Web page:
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Muslim group sues Bridgewater, claims town illegally changed zoning laws to block mosque

The Muslim Center of Somerset pray at the rented Redwood Inn in Bridgewater in this 2006 file photo.

Muslim group sues Bridgewater, claims town illegally changed zoning laws to block mosque

Bridgewater, New Jersey — A group of Somerset County Muslims is suing the township, alleging it illegally changed its zoning laws to block them from renovating a vacant banquet hall into a mosque and community center, according to court papers.

“What should have been an uncomplicated approval of the application then foundered in a storm of anti-Muslim sentiment and hysteria,” stated the lawsuit filed Tuesday in U.S. District Court in Trenton.

Worshippers associated with the mosque, called alFalah Center, sought to renovate the vacant Redwood Inn on Mountaintop Road. But the proposal led to concerns about traffic safety in the area, and the township passed an ordinance last month barring houses of worship from being constructed on residential streets – effectively blocking the mosque’s construction at that location.

Star-Ledger, 27 April 2011

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7 Comments »

  1. Not everything is anti Muslim:
    “But the proposal led to concerns about traffic safety in the area, and the township passed an ordinance last month barring houses of worship from being constructed on residential streets”

    Who would want any business or church in a residential area? The increased traffic flow hampers backing out of the driveway and makes it riskier for children riding their bikes on the street, which is something kids do in neighborhoods.
    Before accusing the town of being anti Muslim I think it should be researched a little better to find what people’s opinions actually were and how the hall got there to begin with. This seems like a case where the word bigot is being used a little to quickly.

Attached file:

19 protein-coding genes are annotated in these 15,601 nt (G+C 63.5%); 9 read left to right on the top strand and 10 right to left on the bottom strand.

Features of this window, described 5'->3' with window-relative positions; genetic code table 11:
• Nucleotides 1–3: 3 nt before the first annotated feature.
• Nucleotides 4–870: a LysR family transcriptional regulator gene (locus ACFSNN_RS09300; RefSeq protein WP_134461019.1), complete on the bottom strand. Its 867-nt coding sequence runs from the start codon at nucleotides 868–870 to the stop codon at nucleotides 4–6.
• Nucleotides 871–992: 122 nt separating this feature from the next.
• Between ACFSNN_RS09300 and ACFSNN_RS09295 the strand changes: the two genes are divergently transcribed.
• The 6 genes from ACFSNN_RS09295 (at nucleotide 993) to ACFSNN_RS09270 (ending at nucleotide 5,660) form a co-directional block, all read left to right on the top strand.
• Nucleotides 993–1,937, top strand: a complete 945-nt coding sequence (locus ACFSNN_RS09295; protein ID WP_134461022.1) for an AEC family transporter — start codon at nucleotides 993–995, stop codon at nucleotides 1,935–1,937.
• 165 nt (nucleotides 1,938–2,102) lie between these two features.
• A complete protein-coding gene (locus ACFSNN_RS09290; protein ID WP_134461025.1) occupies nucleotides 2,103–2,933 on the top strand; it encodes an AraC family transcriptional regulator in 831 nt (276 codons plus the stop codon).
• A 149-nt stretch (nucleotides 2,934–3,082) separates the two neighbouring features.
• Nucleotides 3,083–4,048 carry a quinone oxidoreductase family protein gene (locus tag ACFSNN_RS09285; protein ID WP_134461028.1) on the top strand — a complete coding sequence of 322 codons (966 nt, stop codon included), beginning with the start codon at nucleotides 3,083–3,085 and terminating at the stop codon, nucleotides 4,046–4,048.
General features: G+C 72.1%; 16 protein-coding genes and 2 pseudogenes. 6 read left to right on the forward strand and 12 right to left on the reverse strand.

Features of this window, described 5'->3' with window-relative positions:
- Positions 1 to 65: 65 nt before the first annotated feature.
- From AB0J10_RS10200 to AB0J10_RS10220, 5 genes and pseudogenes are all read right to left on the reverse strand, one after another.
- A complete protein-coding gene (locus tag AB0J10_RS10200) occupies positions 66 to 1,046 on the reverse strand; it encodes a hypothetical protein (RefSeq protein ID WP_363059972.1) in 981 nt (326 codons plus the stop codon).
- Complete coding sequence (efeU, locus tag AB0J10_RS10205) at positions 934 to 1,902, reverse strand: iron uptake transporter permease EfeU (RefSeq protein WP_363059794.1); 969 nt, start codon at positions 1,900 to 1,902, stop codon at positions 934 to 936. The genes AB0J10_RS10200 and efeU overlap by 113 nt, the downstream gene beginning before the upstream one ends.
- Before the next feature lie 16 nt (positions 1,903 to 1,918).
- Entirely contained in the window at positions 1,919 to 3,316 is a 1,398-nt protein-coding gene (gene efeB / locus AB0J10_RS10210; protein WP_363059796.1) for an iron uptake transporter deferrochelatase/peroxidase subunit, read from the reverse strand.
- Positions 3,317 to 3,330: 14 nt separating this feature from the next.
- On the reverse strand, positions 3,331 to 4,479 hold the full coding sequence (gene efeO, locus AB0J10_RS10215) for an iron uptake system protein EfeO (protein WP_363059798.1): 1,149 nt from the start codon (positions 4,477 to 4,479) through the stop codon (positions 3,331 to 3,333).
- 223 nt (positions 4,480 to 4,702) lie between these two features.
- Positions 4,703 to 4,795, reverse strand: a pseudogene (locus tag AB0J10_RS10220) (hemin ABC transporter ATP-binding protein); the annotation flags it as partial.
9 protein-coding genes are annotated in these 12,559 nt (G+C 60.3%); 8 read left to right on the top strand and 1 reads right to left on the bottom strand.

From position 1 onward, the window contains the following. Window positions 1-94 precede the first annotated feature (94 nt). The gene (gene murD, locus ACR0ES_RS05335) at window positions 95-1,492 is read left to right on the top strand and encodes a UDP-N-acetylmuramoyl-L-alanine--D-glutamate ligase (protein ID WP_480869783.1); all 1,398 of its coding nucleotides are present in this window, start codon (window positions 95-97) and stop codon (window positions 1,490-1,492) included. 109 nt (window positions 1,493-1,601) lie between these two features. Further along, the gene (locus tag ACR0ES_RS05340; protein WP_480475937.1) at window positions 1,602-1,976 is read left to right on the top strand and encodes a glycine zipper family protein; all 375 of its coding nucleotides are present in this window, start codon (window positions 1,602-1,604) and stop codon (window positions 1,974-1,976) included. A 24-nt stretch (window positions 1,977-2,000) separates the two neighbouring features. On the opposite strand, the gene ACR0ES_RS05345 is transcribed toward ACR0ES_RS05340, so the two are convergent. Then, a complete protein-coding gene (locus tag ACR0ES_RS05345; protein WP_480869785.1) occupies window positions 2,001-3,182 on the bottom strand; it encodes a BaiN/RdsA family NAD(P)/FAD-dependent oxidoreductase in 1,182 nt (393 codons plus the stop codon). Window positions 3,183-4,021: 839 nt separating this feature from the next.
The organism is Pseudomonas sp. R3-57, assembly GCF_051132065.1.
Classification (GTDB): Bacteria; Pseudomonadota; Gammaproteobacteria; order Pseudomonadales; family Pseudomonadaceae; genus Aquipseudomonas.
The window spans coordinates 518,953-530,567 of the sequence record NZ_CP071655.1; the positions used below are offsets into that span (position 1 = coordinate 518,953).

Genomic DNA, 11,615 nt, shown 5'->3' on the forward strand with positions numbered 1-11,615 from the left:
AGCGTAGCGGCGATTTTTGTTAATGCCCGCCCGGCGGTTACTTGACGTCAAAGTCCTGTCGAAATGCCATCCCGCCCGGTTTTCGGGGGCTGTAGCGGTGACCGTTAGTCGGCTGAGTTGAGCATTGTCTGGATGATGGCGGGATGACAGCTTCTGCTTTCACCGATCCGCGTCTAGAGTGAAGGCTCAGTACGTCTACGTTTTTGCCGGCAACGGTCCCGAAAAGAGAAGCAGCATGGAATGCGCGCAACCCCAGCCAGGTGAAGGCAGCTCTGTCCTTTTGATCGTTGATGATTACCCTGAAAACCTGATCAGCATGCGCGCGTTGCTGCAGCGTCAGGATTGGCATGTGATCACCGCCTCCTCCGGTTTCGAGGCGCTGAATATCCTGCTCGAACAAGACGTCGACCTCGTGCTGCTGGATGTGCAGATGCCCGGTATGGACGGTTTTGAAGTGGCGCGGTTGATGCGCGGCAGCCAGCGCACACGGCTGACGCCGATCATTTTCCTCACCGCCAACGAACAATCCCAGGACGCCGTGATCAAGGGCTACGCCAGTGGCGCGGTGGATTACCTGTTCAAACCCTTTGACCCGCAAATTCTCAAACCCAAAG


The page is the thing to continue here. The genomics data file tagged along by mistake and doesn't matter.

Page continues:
2. @criley 401 — thank you for your fairmindedness! I live in the neighborhood of the Redwood Inn, and there is much more to this story than is presented in press releases prepared by AlFalah’s lawyers, or in the complaint which is full of inaccuracies. The site chosen by AlFalah for the mosque/community center is in the middle of a residential area, which is served by narrow, winding, steep, neighborhod roads. These same roads are used by kids on bikes, skateboards, dog walkers, runners, etc., and these roads are the only access points for all the homeowners who live on this mountain. The Redwood Inn was built in the 1930’s, decades before the housing developments that now surround it, and it’s been closed for years and rarely used for years before that. It was grandfathered for use as a banquet hall, but when the owner wanted to sell the property to a developer to buildt homes, the planning board reduced the number from 7 to 5 building lots because neighbors were concerned about density, and that was for an entirely residential use. Bridgewater is a diverse, welcoming community — at town meetings, residents offered to help find a suitable location for the mosque. No one said they didn’t want a mosque here. But we’re being called racists because we have valid traffic safety concerns. It’s wrong to slander a community with such mistruths. It’s also really unfortunate AlFalah won’t consider other suitable real estate parcels in and around Bridgewater. Instead of doing that, and working on a cooperative win-win approach, they’ve decided to sue and embark upon a media smear campaign. I really wish someone would convince AlFalah to look at alternative properties — it they had chosen a suitable location with safe roadway access, they would be using the facility for worship services by now.